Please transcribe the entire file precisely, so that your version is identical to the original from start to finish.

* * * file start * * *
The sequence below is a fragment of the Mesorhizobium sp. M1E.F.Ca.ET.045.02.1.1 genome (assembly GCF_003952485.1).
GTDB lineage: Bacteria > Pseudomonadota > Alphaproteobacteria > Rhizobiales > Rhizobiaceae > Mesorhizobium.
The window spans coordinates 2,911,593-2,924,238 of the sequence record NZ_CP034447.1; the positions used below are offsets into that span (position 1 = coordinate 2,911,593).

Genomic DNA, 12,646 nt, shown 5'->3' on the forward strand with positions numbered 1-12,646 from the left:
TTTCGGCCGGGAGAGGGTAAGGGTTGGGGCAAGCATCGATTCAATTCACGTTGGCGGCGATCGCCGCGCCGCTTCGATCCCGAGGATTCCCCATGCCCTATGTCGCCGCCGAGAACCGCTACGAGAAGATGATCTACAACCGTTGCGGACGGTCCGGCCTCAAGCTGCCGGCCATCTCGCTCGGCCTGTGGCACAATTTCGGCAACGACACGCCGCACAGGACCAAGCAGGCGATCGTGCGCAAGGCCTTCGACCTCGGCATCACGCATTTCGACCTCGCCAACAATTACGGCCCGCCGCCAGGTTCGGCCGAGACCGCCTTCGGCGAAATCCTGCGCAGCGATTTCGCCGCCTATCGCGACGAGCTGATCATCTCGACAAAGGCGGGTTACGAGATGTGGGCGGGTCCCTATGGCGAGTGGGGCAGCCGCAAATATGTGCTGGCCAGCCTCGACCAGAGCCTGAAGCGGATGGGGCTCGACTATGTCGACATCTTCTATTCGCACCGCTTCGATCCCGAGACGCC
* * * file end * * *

The sequence below is a fragment of the Mesorhizobium sp. M1E.F.Ca.ET.045.02.1.1 genome (assembly GCF_003952485.1).
GTDB lineage: Bacteria > Pseudomonadota > Alphaproteobacteria > Rhizobiales > Rhizobiaceae > Mesorhizobium.
The window spans coordinates 2,911,593-2,924,238 of the sequence record NZ_CP034447.1; the positions used below are offsets into that span (position 1 = coordinate 2,911,593).

Genomic DNA, 12,646 nt, shown 5'->3' on the forward strand with positions numbered 1-12,646 from the left:
TTTCGGCCGGGAGAGGGTAAGGGTTGGGGCAAGCATCGATTCAATTCACGTTGGCGGCGATCGCCGCGCCGCTTCGATCCCGAGGATTCCCCATGCCCTATGTCGCCGCCGAGAACCGCTACGAGAAGATGATCTACAACCGTTGCGGACGGTCCGGCCTCAAGCTGCCGGCCATCTCGCTCGGCCTGTGGCACAATTTCGGCAACGACACGCCGCACAGGACCAAGCAGGCGATCGTGCGCAAGGCCTTCGACCTCGGCATCACGCATTTCGACCTCGCCAACAATTACGGCCCGCCGCCAGGTTCGGCCGAGACCGCCTTCGGCGAAATCCTGCGCAGCGATTTCGCCGCCTATCGCGACGAGCTGATCATCTCGACAAAGGCGGGTTACGAGATGTGGGCGGGTCCCTATGGCGAGTGGGGCAGCCGCAAATATGTGCTGGCCAGCCTCGACCAGAGCCTGAAGCGGATGGGGCTCGACTATGTCGACATCTTCTATTCGCACCGCTTCGATCCCGAGACGCC